Article discussing the requirements for the Virginia Graeme Baker Pool and Spa Safety Act of 2007.
According to the Consumer Product Safety Commission (CPSC), there were 83 reports of entrapment in pool drains, resulting in 11 deaths and 69 injuries, between 1999 and 2008.
Pool and spa drains are a necessary part of the circulation system but the suction created by pumping water through the drains can trap swimmers, especially children and those with long hair. Pools and spas with a single drain system present a greater risk of entrapment than those with two or more drains.
The granddaughter of former Secretary of State James Baker, Graeme Baker, died as the result of entrapment in a spa drain. This tragic event was the catalyst for a new Federal law. The Virginia Graeme Baker Pool and Spa Safety Act of 2007 is a federal law that became effective on December 19, 2008. The law requires owners and operators of public pools and spas to comply with new Federal standards for pool and spa construction, including incorporation of anti-entrapment drains and drainage systems to protect against entrapment and drowning.
Injuries from entrapment by a pool drain shown below
The intent of the law is to reduce injuries and deaths by imposing mandatory requirements for entrapment avoidance for all public pools and spas. There are two requirements in the law that will affect a community association with a pool or spa.
1. All new and existing public pools and spas must be equipped with anti- entrapment drain covers that meet the requirements of ASME A112.19.8-2007.
2. All public pools and spas with a single main drain, other than an unblockable drain, must be equipped with one or more additional devices or systems designed to prevent suction entrapment.
A third requirement in the law affects the manufacturing and sale of drain covers. All pool and spa drain covers manufactured, sold or imported into the United Sates must conform to American National Standard ASME A112.19.S—2007 Suction Fittings for Use in Swimming Pools, Wading Pools, Spas and Hot Tubs published by the American Society of Mechanical Engineers (ASME).
Even if you live in an apartment, condominium, or belong to a home owner’s association where the pool is considered a private or exclusive amenity, the Federal law takes precedent over state and local laws. Prior to December 19, 2008, individual state and
local laws regulated the operation of community pools and spas. Regardless of how a state law defines a public pool or spa, the Federal law specifically defines pools and spas that are open exclusively to members of a residential real estate development such as a community association as public.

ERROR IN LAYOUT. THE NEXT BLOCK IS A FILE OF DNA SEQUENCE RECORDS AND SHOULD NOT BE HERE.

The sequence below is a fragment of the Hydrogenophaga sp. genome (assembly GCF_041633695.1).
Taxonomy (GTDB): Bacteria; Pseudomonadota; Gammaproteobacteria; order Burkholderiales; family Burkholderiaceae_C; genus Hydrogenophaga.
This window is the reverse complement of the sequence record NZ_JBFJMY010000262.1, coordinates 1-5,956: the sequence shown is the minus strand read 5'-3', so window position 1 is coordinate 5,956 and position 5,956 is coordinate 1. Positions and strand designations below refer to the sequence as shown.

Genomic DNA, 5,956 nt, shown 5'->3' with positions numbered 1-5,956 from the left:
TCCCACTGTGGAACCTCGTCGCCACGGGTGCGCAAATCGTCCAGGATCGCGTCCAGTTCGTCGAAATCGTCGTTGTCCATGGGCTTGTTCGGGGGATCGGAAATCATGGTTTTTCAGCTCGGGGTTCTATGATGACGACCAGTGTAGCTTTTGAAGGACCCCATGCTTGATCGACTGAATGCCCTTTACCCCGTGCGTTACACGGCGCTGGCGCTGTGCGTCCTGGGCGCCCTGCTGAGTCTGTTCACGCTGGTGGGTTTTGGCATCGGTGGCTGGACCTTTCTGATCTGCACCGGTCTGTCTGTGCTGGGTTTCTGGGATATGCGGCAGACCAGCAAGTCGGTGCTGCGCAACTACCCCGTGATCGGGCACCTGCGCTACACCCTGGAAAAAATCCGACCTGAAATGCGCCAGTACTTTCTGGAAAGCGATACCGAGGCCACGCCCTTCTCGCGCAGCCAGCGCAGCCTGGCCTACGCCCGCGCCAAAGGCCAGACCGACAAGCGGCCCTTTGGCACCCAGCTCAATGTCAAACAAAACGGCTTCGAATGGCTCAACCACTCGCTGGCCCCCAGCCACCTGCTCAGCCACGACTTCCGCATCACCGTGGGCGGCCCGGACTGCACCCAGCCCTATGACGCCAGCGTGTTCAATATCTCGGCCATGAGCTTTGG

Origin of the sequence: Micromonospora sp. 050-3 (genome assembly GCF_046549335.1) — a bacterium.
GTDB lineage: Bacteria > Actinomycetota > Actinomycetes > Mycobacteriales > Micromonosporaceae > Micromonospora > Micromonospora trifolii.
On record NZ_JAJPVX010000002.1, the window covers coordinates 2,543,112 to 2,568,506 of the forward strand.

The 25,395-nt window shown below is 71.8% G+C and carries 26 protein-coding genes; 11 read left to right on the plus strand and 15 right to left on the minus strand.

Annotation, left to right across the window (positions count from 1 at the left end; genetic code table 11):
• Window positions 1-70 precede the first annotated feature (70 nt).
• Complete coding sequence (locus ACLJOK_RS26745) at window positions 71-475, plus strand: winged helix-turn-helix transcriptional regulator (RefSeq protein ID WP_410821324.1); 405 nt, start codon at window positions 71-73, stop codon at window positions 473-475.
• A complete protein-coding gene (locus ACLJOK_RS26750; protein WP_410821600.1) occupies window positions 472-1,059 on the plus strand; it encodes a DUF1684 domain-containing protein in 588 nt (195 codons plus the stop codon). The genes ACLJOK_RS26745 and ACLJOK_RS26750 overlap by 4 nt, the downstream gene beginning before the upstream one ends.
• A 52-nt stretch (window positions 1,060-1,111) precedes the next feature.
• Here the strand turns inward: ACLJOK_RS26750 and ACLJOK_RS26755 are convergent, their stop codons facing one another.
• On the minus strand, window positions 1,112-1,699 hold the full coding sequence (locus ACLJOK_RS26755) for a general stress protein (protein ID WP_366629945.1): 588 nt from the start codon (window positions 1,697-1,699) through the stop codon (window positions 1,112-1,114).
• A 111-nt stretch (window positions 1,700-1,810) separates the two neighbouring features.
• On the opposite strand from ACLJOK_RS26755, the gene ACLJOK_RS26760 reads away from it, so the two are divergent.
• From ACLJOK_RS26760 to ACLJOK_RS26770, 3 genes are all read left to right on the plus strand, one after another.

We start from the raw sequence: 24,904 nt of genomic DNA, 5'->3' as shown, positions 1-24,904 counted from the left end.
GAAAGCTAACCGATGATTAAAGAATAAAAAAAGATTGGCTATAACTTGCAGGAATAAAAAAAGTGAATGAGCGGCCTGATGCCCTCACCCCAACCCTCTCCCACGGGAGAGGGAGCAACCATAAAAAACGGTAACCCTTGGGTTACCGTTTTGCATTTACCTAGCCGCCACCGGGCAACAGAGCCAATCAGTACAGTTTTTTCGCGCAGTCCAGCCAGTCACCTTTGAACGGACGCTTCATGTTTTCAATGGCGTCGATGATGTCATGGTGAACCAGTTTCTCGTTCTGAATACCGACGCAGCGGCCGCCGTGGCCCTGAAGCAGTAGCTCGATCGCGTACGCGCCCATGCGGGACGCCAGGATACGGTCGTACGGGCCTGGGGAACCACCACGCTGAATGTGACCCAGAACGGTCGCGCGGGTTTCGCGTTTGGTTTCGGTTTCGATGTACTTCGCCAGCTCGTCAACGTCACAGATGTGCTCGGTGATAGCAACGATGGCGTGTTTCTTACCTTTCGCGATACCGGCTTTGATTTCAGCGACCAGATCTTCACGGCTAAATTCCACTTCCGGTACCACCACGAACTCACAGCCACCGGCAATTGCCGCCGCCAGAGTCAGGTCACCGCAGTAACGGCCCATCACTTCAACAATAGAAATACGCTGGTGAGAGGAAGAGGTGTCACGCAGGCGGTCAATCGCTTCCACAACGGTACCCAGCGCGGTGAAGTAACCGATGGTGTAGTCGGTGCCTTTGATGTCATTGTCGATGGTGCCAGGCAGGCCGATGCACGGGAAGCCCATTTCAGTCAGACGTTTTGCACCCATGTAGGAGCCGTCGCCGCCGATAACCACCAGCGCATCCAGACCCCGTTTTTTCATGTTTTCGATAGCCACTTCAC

Violations of this law can result in civil or criminal penalties, including fines and imprisonment. Enforcement of the law is under the Consumer Product Safety Act.
When the bill became law the maximum penalty for one or more violations was $.1825 Million. On August 14, 2008, with the passage of the landmark Consumer Product Safety Improvement Act of 2008, the maximum penalty increased to $15 Million.
Even if a pool is designed and constructed with two or more main drains that are at least three feet apart and are hydraulically balanced, the only way to confirm that a main drain or main drain frame and grate meets the ASME/ANSI Standard is to have a drain tested and certified by a nationally recognized testing lab. The standard requires that all main drains be labeled with the following information:
Designation that the drain has been tested and certified to meet the standards of ASME A112.19.8
1. Statement that the drain is intended for single- or multiple-drain use.
2. The certified maximum flow rate for the drain in gallons per minute.
3. The intended application for the fitting, such as swimming pools, swim jets or spas.
4. The manufacturer’s intended life of the drain in years.
5. The intended installation position, such as floor, wall or floor and wall, if approved for both applications.
6. Manufacturer’s name.
7. Manufacturer’s model designation.
As of 2009, various nationally recognized testing laboratories have only recently been set up to conduct tests to the ASME standards. At this time, the National Swimming Pool Foundation reports there is only one 8-inch diameter drain that has been certified to meet the ASME standard.
Signage indicating compliance
Before the law came into affect, there were very few compliant drain covers available on the market. Today many compliant drain covers are available in standard sizes at a cost ranging from less than $100 to $1,000 or more depending on the size of the cover.
There will be additional costs for installation and modifications to drain assembly that may be required to accommodate the new cover. The other measure in the law concerns the drains themselves.
If a pool or spa has a single main drain, other than an unblockable drain, it must be equipped with one or more additional features designed to prevent suction entrapment. The law recognizes the following systems or methods as meeting this requirement:
• Safety vacuum release system - A safety vacuum release system that ceases operation of the pump, reverses the circulation flow or otherwise provides a vacuum release at a suction outlet when a blockage is detected
• Suction limiting vent system - A suction-limiting vent system with a tamper-resistant atmospheric opening
• Gravity drainage system - A gravity drainage system that utilizes a collector tank
• Automatic pump shut off system
• Dram disablement - A device or system that disables the drain
• Other systems determined by the CPSC to be equally effective or better than the above systems
Ease of placement, engineering, concrete cutting and patching, plumbing and permitting will determine the total cost of installing these additional safeguards.
Consumer Product Safety Commission Pool Safety Website
National Drowning Prevention Alliance
National Swimming Pool Foundation
Pool Safety Council